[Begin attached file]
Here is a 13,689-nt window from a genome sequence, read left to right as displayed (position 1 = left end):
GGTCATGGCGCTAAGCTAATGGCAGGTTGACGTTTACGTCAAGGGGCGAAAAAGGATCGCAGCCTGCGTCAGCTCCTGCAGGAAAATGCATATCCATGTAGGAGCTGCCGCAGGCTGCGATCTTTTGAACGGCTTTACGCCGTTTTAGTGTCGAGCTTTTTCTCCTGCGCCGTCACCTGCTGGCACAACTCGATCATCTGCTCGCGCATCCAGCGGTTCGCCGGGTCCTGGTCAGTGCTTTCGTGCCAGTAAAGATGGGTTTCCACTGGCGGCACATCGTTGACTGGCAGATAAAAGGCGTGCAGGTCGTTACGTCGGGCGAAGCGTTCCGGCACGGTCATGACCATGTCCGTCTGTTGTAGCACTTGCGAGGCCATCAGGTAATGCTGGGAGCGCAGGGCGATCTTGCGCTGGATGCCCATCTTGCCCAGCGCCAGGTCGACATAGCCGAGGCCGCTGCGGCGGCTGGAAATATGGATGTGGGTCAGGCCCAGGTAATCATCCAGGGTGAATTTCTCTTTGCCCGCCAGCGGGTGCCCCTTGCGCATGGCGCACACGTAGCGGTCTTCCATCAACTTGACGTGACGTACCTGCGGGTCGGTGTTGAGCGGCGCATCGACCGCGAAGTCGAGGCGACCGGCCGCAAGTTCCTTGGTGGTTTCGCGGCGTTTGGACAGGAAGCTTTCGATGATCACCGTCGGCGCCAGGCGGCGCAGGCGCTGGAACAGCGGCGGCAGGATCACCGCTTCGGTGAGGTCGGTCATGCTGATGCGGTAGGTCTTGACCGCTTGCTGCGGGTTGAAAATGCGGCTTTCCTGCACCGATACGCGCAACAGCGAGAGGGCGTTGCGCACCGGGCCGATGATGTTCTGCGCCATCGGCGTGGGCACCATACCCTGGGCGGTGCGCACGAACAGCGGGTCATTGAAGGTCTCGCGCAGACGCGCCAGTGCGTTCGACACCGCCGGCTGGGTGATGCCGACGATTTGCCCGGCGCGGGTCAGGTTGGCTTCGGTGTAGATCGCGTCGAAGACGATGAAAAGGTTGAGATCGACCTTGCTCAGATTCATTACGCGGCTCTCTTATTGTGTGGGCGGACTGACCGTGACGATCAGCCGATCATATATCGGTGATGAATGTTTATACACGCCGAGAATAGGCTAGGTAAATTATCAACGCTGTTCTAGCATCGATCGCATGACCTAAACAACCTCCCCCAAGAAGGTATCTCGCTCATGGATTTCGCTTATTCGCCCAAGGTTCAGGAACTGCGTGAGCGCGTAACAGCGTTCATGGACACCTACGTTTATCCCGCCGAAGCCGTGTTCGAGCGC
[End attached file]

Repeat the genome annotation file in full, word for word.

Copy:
Here is a 13,689-nt window from a genome sequence, read left to right as displayed (position 1 = left end):
GGTCATGGCGCTAAGCTAATGGCAGGTTGACGTTTACGTCAAGGGGCGAAAAAGGATCGCAGCCTGCGTCAGCTCCTGCAGGAAAATGCATATCCATGTAGGAGCTGCCGCAGGCTGCGATCTTTTGAACGGCTTTACGCCGTTTTAGTGTCGAGCTTTTTCTCCTGCGCCGTCACCTGCTGGCACAACTCGATCATCTGCTCGCGCATCCAGCGGTTCGCCGGGTCCTGGTCAGTGCTTTCGTGCCAGTAAAGATGGGTTTCCACTGGCGGCACATCGTTGACTGGCAGATAAAAGGCGTGCAGGTCGTTACGTCGGGCGAAGCGTTCCGGCACGGTCATGACCATGTCCGTCTGTTGTAGCACTTGCGAGGCCATCAGGTAATGCTGGGAGCGCAGGGCGATCTTGCGCTGGATGCCCATCTTGCCCAGCGCCAGGTCGACATAGCCGAGGCCGCTGCGGCGGCTGGAAATATGGATGTGGGTCAGGCCCAGGTAATCATCCAGGGTGAATTTCTCTTTGCCCGCCAGCGGGTGCCCCTTGCGCATGGCGCACACGTAGCGGTCTTCCATCAACTTGACGTGACGTACCTGCGGGTCGGTGTTGAGCGGCGCATCGACCGCGAAGTCGAGGCGACCGGCCGCAAGTTCCTTGGTGGTTTCGCGGCGTTTGGACAGGAAGCTTTCGATGATCACCGTCGGCGCCAGGCGGCGCAGGCGCTGGAACAGCGGCGGCAGGATCACCGCTTCGGTGAGGTCGGTCATGCTGATGCGGTAGGTCTTGACCGCTTGCTGCGGGTTGAAAATGCGGCTTTCCTGCACCGATACGCGCAACAGCGAGAGGGCGTTGCGCACCGGGCCGATGATGTTCTGCGCCATCGGCGTGGGCACCATACCCTGGGCGGTGCGCACGAACAGCGGGTCATTGAAGGTCTCGCGCAGACGCGCCAGTGCGTTCGACACCGCCGGCTGGGTGATGCCGACGATTTGCCCGGCGCGGGTCAGGTTGGCTTCGGTGTAGATCGCGTCGAAGACGATGAAAAGGTTGAGATCGACCTTGCTCAGATTCATTACGCGGCTCTCTTATTGTGTGGGCGGACTGACCGTGACGATCAGCCGATCATATATCGGTGATGAATGTTTATACACGCCGAGAATAGGCTAGGTAAATTATCAACGCTGTTCTAGCATCGATCGCATGACCTAAACAACCTCCCCCAAGAAGGTATCTCGCTCATGGATTTCGCTTATTCGCCCAAGGTTCAGGAACTGCGTGAGCGCGTAACAGCGTTCATGGACACCTACGTTTATCCCGCCGAAGCCGTGTTCGAGCGC